Earlier this week, VentureBeat featured a guest post by Jason Cavnar, called Why Developers Should Start Choosing Conscience over Profit. This is a subject that the team at Singly cares greatly about and that has helped shaped our company culture and values. Ultimately the demand for developers often faces them with choices between extreme profit and the value of the project on which they are working. No doubt, the future of many innovative companies is at the mercy of developers, but there are many projects that are extremely valuable and important that may not be as lucrative as others.
At the employee level, a growing percentage of Silicon Valley engineers are exploiting a red-hot labor market by jumping startup to startup or cashing in on comfortable jobs in large companies that are overpaying to retain workers. Far too many of them are happy to be peddled by recruiters who exacerbate their god-state with terms like “rock stars”, “unicorns,” and “ninjas.”
Companies and apps that focus on social good, open sourced technology, and crowd funding are delivering great results and the developers who help to create such products are often passionate about their work because they are inspired and happy. These are The Makers.
Makers don’t need to be valued at the highest end of the market. They don’t need the micro-fame of tech blogs. They don’t aspire to be “acqui-hired.” They don’t ask questions about optimizing their paycheck, their communal fame, or their personal brand. And they don’t need good pick up lines (or apps) at the bar. Makers choose their work based on impact and happiness…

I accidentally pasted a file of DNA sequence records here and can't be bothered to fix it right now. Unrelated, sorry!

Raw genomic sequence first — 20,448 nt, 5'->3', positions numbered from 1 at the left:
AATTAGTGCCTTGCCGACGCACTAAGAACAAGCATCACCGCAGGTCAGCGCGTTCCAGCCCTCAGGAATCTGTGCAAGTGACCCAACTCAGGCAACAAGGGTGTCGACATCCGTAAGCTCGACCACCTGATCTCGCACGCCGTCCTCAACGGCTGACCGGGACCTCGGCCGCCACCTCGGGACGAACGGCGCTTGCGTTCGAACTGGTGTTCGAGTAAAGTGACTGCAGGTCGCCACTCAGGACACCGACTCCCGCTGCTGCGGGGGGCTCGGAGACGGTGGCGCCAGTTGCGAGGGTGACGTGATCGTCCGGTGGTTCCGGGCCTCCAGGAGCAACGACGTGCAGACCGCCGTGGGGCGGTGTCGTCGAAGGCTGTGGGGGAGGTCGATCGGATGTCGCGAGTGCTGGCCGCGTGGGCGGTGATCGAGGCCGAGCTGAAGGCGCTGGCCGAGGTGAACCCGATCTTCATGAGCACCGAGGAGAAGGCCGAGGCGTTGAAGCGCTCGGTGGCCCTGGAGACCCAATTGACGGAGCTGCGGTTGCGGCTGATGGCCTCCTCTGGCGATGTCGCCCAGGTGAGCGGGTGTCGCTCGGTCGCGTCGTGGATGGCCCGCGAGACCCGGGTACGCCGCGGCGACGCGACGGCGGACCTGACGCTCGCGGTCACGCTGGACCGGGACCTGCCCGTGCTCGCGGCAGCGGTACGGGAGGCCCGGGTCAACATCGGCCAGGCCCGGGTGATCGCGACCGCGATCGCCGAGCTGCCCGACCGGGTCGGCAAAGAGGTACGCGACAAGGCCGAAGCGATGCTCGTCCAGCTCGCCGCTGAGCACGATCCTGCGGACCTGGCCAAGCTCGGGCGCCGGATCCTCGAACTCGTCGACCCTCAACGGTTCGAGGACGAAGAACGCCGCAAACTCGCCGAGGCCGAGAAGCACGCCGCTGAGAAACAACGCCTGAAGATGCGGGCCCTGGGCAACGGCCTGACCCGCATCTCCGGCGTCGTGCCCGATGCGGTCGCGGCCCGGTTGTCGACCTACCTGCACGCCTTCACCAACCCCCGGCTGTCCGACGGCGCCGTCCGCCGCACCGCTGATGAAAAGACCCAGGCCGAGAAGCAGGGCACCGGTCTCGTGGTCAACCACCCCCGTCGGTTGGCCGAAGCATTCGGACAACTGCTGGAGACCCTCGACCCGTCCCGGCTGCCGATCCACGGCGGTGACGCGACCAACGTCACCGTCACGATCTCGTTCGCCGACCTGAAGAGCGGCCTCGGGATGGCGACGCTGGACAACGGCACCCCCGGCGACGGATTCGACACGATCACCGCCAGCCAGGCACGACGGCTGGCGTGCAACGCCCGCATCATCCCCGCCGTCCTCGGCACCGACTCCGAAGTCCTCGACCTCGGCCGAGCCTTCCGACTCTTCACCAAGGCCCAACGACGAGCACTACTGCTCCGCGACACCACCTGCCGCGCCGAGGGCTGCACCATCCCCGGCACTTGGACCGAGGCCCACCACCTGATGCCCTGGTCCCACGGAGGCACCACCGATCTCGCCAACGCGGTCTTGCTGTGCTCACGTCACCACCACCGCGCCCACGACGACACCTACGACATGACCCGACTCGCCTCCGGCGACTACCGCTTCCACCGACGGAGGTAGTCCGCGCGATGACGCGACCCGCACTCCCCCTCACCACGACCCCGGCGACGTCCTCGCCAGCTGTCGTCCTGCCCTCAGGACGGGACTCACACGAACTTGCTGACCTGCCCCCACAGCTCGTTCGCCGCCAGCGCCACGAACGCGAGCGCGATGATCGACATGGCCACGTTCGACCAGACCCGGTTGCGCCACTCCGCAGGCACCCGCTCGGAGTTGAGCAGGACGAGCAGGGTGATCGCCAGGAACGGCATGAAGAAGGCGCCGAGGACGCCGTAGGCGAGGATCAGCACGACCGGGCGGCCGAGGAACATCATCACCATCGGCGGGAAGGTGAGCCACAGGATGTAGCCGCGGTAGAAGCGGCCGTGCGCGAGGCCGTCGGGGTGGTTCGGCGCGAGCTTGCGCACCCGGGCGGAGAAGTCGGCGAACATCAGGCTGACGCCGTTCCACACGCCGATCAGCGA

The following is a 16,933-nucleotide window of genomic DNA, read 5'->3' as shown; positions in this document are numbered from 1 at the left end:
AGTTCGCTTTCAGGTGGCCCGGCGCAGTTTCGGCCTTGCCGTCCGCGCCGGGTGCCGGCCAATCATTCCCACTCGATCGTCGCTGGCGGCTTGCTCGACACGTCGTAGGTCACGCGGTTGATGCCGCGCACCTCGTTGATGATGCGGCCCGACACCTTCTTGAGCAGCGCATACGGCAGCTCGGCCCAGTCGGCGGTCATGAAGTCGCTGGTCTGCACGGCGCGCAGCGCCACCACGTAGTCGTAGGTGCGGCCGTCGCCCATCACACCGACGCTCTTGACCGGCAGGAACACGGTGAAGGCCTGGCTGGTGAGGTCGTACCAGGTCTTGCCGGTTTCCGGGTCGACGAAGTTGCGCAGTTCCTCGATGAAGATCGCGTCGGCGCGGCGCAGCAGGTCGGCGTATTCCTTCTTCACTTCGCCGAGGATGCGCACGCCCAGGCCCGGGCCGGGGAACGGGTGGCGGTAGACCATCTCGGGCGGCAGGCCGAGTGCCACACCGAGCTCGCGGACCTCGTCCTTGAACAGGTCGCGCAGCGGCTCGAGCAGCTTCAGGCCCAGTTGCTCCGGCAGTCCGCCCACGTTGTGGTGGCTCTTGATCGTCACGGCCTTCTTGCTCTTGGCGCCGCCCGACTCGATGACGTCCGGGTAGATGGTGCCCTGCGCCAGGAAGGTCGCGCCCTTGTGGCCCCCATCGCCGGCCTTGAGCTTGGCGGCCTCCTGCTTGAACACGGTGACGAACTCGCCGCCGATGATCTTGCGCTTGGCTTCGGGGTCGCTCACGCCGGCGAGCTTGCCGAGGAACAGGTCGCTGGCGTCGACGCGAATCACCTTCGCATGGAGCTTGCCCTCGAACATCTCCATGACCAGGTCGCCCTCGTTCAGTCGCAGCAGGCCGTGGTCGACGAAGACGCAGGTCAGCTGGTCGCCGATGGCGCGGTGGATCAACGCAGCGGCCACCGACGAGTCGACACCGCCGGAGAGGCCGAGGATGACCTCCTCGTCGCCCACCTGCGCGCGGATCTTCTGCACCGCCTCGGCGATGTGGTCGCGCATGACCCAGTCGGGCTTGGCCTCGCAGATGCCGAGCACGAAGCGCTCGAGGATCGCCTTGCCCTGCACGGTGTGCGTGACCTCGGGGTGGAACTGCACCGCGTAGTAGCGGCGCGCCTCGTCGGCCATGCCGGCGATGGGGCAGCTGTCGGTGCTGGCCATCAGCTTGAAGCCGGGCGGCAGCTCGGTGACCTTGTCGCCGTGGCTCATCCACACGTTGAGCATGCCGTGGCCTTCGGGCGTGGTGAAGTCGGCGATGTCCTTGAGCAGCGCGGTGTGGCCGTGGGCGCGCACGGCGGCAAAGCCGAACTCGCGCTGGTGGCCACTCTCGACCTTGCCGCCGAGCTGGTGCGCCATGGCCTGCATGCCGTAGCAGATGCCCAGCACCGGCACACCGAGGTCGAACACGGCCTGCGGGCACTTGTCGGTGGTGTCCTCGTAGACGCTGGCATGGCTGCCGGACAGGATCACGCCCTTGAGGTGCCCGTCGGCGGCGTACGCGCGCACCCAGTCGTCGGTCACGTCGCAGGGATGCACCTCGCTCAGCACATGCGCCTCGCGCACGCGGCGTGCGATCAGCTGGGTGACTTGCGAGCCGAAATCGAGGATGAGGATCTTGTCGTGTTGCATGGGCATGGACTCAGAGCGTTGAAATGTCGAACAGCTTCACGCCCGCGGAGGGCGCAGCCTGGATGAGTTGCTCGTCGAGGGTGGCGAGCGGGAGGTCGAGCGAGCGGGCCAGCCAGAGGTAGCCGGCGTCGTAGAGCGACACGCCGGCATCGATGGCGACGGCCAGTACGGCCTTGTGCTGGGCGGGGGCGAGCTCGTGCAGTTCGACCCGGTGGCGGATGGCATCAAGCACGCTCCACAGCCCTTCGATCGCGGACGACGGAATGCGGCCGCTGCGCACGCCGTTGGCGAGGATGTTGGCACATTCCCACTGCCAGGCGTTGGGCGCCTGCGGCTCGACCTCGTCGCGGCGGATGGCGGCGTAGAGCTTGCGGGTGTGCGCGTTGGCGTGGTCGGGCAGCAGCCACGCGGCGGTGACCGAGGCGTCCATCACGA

Click here to see examples of the Makers on the Rise including GitHub, Indiegogo, Kickstarter, Change.org and more.
We pride ourselves on being a company of authentic, open, and service oriented individuals. Here are our company values:
The post created a whirlwind of comments on VentureBeat, HackerNews, Twitter, and many other social media channels. Although a few opinions are opposing the theme of this post, they do echo the validity and passion behind the issue. Technology innovation is at the mercy of talented developers who are often faced with dilemmas regarding salaries, project integrity, open source vs. closed work styles, and even immigration issues.
On Tuesday, NPR’s Martin Kaste did a story on “Older Tech Workers Oppose Overhauling H-1B Visas” which touches upon the same issue of the ultimate value of developers and the demand for highly technically skilled workers. The issue here is the value of visa status rather than profit or salary.
The biggest gating factor on the industry’s ability to keep innovating and keep producing more products is the ability to hire more engineers. It is slowing us down.
We’d love to know your thoughts on the issue and how we can all work together to build a more socially connected society through our work, or technology, and our values. Send them to us on twitter @Singly or email firstname.lastname@example.org.